While many causes of colic are well-researched and well-known, some cases are still hard to explain. Could they be linked to subtle factors, such as weather changes or moon phases?
Lucile Vigouroux, a student at Centenary University, in Hackettstown, New Jersey, and co-authors Danielle Ferriola; Jesslyn Bryk-Lucy, DVM; and Linda Ritchie, MBE, recently conducted a study to investigate. Vigouroux presented their findings at the 2019 Equine Science Society Symposium, held June 3-6 in Asheville, North Carolina.
First, the team surveyed nearly 200 horse owners, trainers, and veterinarians to determine their perceived top three colic causes, which were:
- Dehydration (49%)
- Weather (46%)
- Nutrition (42%)
They also asked them during which moon phase they thought horses colicked most frequently, and 63% chose the full moon. (“None” was not an option.)
Then, Vigouroux and her colleagues tracked colic incidence among 100 of the university riding program’s horses, along with atmospheric temperature, barometric pressure, relative humidity, temperature, and moon phase in the preceding 12 and 24 hours of each case.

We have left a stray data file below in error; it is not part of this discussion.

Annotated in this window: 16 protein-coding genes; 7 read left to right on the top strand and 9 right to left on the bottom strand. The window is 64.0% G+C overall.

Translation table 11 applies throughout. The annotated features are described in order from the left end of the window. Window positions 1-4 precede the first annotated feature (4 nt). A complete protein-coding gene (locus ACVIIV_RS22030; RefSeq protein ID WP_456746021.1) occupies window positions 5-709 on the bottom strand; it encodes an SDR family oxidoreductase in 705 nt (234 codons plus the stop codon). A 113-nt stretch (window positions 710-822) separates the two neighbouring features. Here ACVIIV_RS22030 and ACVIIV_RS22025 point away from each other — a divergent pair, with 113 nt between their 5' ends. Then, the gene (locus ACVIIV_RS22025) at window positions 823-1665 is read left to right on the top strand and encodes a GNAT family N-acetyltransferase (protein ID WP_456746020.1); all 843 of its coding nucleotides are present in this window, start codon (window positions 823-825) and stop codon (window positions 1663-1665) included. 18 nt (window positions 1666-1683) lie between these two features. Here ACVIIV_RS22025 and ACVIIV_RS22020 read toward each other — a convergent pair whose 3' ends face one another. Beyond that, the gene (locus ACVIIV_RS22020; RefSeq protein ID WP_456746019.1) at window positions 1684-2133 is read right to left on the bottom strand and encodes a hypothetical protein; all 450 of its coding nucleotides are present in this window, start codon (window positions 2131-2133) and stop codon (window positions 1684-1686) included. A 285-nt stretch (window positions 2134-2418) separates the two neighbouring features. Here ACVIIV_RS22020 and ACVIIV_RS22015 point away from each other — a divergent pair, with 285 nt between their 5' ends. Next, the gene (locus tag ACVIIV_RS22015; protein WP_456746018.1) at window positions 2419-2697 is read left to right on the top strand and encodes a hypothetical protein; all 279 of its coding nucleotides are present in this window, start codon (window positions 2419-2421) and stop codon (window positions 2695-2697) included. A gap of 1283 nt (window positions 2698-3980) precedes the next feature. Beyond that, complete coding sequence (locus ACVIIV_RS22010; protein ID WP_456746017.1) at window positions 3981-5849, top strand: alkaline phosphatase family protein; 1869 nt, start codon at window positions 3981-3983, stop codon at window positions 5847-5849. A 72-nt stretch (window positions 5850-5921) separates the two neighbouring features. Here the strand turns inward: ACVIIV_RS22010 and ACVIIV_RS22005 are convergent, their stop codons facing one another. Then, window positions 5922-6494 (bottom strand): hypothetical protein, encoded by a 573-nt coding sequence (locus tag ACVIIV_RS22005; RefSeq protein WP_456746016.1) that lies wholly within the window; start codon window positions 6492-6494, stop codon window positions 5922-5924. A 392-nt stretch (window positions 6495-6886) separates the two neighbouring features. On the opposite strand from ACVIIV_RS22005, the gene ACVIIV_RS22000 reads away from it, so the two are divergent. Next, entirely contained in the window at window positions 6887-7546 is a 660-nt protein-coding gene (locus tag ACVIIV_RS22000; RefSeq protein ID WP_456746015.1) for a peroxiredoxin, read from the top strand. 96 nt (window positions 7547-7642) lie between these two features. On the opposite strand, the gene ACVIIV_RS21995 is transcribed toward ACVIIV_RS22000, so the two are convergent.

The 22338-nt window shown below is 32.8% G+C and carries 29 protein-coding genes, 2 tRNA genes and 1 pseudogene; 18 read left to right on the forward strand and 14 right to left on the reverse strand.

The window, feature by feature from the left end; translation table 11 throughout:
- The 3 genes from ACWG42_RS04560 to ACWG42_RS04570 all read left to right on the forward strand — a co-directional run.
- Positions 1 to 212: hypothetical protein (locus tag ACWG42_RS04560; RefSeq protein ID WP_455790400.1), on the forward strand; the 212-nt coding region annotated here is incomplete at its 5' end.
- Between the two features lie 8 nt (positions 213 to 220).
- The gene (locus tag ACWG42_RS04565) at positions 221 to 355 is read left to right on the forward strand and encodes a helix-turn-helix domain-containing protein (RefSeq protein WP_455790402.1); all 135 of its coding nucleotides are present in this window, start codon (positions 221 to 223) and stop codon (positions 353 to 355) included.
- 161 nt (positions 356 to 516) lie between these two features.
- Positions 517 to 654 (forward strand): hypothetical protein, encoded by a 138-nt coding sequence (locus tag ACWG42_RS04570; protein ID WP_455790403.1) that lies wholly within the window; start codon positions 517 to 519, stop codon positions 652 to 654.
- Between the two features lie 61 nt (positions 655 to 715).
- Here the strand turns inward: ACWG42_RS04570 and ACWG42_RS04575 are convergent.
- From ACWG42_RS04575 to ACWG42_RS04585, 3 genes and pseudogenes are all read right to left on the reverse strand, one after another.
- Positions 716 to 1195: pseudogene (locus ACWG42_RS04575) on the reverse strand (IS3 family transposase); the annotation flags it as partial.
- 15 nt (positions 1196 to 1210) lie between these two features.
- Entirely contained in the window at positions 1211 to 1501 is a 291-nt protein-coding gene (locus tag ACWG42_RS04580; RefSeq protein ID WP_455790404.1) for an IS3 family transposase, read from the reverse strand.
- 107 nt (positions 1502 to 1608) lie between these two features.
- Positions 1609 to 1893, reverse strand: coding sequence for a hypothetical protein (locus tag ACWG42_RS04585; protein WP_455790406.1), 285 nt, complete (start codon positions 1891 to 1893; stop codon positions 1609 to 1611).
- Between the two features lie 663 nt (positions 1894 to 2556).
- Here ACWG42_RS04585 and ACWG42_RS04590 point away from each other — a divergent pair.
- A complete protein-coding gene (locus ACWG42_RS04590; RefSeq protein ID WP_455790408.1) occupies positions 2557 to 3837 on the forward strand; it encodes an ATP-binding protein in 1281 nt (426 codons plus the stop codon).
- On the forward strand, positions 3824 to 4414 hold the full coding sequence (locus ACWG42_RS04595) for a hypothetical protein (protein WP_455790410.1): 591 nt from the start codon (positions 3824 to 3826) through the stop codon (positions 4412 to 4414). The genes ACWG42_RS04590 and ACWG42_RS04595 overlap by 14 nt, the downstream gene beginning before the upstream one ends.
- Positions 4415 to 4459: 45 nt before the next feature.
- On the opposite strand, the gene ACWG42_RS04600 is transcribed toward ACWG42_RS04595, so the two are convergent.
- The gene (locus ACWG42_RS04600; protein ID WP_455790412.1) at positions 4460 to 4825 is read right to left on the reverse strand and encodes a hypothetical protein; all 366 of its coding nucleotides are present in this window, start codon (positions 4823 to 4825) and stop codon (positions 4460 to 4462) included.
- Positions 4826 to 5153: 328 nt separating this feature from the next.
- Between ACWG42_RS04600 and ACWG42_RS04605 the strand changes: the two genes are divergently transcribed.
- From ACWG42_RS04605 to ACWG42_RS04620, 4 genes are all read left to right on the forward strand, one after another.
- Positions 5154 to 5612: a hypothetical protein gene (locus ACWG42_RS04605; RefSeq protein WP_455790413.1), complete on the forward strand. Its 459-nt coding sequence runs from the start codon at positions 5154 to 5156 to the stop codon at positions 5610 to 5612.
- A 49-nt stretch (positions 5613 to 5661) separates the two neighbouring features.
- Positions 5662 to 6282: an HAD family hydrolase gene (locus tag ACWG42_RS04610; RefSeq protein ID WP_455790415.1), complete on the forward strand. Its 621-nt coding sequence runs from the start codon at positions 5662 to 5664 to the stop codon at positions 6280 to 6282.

While they found no significant association between colic and any of the weather metrics, Vigouroux did note a weak but significant association between colic and moon phase. Colic incidence was highest (60%) during waxing gibbous (the 3.5 days before a full moon) and full moon phases. Three out of the five days that multiple horses colicked, for instance, occurred during these two phases.
Studies have shown there to be a lunar influence on humans and animals, from fertility levels to hormone fluctuations to immune response. More research into its effect on equine colic, however, needs to be done to make a strong association. Bryk-Lucy is currently performing a three- to five-year study specifically on moon phases and colic.
In the meantime and on a practical level, said Vigouroux, caretakers might want to monitor horses and take extra colic prevention steps during waxing gibbous and full moon phases.